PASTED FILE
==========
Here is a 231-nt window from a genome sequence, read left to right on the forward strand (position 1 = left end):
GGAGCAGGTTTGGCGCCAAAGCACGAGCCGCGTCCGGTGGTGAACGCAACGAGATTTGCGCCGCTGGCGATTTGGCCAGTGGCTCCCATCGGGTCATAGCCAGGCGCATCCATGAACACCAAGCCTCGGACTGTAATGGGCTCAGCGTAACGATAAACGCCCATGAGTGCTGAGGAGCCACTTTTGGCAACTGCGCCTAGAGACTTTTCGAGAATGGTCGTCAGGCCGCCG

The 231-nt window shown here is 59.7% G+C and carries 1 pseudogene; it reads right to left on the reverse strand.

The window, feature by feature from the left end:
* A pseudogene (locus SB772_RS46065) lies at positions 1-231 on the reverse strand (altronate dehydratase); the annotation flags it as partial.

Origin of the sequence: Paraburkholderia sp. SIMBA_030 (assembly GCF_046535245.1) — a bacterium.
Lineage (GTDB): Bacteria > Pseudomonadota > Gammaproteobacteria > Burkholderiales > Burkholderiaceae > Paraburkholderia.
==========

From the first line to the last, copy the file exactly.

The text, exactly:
Here is a 231-nt window from a genome sequence, read left to right on the forward strand (position 1 = left end):
GGAGCAGGTTTGGCGCCAAAGCACGAGCCGCGTCCGGTGGTGAACGCAACGAGATTTGCGCCGCTGGCGATTTGGCCAGTGGCTCCCATCGGGTCATAGCCAGGCGCATCCATGAACACCAAGCCTCGGACTGTAATGGGCTCAGCGTAACGATAAACGCCCATGAGTGCTGAGGAGCCACTTTTGGCAACTGCGCCTAGAGACTTTTCGAGAATGGTCGTCAGGCCGCCG

The 231-nt window shown here is 59.7% G+C and carries 1 pseudogene; it reads right to left on the reverse strand.

The window, feature by feature from the left end:
* A pseudogene (locus SB772_RS46065) lies at positions 1-231 on the reverse strand (altronate dehydratase); the annotation flags it as partial.

Origin of the sequence: Paraburkholderia sp. SIMBA_030 (assembly GCF_046535245.1) — a bacterium.
Lineage (GTDB): Bacteria > Pseudomonadota > Gammaproteobacteria > Burkholderiales > Burkholderiaceae > Paraburkholderia.